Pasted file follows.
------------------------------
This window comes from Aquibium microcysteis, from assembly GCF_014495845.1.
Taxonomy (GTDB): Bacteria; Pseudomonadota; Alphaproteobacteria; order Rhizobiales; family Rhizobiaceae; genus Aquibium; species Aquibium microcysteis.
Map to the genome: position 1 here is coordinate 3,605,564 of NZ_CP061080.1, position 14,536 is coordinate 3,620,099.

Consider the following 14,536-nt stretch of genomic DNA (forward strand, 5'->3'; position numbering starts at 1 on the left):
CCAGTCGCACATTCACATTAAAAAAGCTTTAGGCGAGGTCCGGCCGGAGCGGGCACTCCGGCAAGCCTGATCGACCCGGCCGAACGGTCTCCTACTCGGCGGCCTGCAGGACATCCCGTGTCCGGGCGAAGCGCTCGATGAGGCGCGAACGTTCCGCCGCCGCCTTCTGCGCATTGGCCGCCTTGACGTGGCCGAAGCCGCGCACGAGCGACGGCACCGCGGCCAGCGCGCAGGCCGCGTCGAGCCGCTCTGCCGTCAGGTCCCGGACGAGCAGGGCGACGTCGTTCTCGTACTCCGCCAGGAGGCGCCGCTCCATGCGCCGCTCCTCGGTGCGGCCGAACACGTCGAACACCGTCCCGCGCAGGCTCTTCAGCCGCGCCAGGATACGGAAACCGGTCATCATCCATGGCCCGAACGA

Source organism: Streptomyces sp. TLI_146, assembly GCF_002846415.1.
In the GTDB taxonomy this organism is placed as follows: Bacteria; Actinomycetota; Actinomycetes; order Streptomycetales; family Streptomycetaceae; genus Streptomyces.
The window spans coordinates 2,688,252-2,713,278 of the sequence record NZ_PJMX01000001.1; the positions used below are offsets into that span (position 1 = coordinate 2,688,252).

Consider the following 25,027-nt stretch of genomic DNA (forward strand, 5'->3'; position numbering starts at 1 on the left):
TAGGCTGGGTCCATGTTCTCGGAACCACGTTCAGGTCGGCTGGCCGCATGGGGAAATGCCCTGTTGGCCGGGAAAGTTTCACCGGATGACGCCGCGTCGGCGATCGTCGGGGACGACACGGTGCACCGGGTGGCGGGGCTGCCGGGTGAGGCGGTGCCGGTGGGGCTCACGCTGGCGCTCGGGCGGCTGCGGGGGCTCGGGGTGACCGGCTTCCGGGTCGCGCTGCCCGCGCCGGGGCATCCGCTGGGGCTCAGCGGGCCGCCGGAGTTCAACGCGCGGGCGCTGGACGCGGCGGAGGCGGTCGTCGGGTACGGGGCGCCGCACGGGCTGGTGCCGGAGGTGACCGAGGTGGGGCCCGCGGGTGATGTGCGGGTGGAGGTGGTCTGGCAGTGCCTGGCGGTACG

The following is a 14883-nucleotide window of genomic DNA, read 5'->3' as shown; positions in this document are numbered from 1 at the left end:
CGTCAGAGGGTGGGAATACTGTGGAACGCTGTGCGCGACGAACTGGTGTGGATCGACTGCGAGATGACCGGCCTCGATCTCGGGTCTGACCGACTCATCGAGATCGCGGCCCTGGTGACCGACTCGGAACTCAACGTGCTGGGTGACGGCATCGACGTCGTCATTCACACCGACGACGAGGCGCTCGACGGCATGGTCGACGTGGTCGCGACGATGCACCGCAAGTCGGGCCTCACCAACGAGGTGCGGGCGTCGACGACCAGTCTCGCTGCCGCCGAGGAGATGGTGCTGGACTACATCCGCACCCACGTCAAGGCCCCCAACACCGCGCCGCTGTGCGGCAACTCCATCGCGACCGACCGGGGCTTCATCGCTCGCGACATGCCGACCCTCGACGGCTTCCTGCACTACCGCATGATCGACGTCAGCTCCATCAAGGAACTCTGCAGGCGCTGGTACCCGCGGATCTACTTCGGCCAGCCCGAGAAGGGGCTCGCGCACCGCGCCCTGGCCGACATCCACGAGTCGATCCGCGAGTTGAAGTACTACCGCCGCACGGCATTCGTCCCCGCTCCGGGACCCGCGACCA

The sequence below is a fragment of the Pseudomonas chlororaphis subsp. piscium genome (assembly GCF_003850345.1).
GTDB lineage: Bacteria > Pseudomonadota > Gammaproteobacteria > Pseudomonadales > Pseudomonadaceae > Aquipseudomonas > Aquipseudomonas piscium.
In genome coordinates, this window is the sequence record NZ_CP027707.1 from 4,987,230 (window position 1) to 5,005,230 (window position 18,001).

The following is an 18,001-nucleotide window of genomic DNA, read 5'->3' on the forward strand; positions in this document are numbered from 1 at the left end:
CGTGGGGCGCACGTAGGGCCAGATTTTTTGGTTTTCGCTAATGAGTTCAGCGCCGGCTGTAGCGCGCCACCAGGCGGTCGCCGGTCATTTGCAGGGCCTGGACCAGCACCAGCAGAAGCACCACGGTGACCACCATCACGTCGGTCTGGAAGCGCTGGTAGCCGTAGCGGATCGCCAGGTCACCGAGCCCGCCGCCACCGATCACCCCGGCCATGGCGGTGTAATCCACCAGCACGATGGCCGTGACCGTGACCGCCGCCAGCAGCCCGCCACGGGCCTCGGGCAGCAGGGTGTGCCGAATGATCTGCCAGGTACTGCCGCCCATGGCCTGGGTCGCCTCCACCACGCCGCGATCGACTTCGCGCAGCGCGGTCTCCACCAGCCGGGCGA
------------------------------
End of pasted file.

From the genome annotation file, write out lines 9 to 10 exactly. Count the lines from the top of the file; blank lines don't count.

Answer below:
Consider the following 25,027-nt stretch of genomic DNA (forward strand, 5'->3'; position numbering starts at 1 on the left):
TAGGCTGGGTCCATGTTCTCGGAACCACGTTCAGGTCGGCTGGCCGCATGGGGAAATGCCCTGTTGGCCGGGAAAGTTTCACCGGATGACGCCGCGTCGGCGATCGTCGGGGACGACACGGTGCACCGGGTGGCGGGGCTGCCGGGTGAGGCGGTGCCGGTGGGGCTCACGCTGGCGCTCGGGCGGCTGCGGGGGCTCGGGGTGACCGGCTTCCGGGTCGCGCTGCCCGCGCCGGGGCATCCGCTGGGGCTCAGCGGGCCGCCGGAGTTCAACGCGCGGGCGCTGGACGCGGCGGAGGCGGTCGTCGGGTACGGGGCGCCGCACGGGCTGGTGCCGGAGGTGACCGAGGTGGGGCCCGCGGGTGATGTGCGGGTGGAGGTGGTCTGGCAGTGCCTGGCGGTACG